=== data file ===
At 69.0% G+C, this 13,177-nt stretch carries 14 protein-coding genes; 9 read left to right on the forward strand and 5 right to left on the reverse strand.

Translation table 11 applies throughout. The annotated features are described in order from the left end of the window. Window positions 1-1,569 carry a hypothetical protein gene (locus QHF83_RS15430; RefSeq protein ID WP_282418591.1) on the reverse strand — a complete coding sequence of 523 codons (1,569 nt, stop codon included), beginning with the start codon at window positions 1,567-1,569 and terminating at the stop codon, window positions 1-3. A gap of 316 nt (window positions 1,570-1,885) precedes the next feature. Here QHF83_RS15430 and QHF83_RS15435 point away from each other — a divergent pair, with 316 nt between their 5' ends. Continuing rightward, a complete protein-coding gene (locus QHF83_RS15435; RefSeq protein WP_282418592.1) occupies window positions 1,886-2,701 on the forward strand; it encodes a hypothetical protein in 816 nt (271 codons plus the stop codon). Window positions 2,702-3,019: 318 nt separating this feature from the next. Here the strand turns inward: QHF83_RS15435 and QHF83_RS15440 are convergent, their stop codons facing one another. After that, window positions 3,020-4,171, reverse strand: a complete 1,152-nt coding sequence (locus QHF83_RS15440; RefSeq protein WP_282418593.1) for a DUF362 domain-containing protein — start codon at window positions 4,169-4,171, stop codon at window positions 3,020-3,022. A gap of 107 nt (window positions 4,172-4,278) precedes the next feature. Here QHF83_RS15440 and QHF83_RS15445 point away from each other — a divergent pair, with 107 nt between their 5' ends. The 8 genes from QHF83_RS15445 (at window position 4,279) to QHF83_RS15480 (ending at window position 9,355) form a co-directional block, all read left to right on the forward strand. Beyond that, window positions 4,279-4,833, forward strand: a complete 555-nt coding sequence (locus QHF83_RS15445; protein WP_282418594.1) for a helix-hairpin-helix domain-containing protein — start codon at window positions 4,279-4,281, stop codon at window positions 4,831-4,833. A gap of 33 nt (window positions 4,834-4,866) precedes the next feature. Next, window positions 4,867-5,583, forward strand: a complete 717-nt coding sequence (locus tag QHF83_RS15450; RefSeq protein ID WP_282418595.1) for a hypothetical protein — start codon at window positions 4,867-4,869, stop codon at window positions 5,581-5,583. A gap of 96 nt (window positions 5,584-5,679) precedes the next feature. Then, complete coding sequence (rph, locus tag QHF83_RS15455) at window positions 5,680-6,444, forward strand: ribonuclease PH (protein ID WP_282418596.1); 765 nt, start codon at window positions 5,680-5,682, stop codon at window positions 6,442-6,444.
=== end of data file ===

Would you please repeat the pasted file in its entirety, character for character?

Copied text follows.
At 69.0% G+C, this 13,177-nt stretch carries 14 protein-coding genes; 9 read left to right on the forward strand and 5 right to left on the reverse strand.

Translation table 11 applies throughout. The annotated features are described in order from the left end of the window. Window positions 1-1,569 carry a hypothetical protein gene (locus QHF83_RS15430; RefSeq protein ID WP_282418591.1) on the reverse strand — a complete coding sequence of 523 codons (1,569 nt, stop codon included), beginning with the start codon at window positions 1,567-1,569 and terminating at the stop codon, window positions 1-3. A gap of 316 nt (window positions 1,570-1,885) precedes the next feature. Here QHF83_RS15430 and QHF83_RS15435 point away from each other — a divergent pair, with 316 nt between their 5' ends. Continuing rightward, a complete protein-coding gene (locus QHF83_RS15435; RefSeq protein WP_282418592.1) occupies window positions 1,886-2,701 on the forward strand; it encodes a hypothetical protein in 816 nt (271 codons plus the stop codon). Window positions 2,702-3,019: 318 nt separating this feature from the next. Here the strand turns inward: QHF83_RS15435 and QHF83_RS15440 are convergent, their stop codons facing one another. After that, window positions 3,020-4,171, reverse strand: a complete 1,152-nt coding sequence (locus QHF83_RS15440; RefSeq protein WP_282418593.1) for a DUF362 domain-containing protein — start codon at window positions 4,169-4,171, stop codon at window positions 3,020-3,022. A gap of 107 nt (window positions 4,172-4,278) precedes the next feature. Here QHF83_RS15440 and QHF83_RS15445 point away from each other — a divergent pair, with 107 nt between their 5' ends. The 8 genes from QHF83_RS15445 (at window position 4,279) to QHF83_RS15480 (ending at window position 9,355) form a co-directional block, all read left to right on the forward strand. Beyond that, window positions 4,279-4,833, forward strand: a complete 555-nt coding sequence (locus QHF83_RS15445; protein WP_282418594.1) for a helix-hairpin-helix domain-containing protein — start codon at window positions 4,279-4,281, stop codon at window positions 4,831-4,833. A gap of 33 nt (window positions 4,834-4,866) precedes the next feature. Next, window positions 4,867-5,583, forward strand: a complete 717-nt coding sequence (locus tag QHF83_RS15450; RefSeq protein ID WP_282418595.1) for a hypothetical protein — start codon at window positions 4,867-4,869, stop codon at window positions 5,581-5,583. A gap of 96 nt (window positions 5,584-5,679) precedes the next feature. Then, complete coding sequence (rph, locus tag QHF83_RS15455) at window positions 5,680-6,444, forward strand: ribonuclease PH (protein ID WP_282418596.1); 765 nt, start codon at window positions 5,680-5,682, stop codon at window positions 6,442-6,444.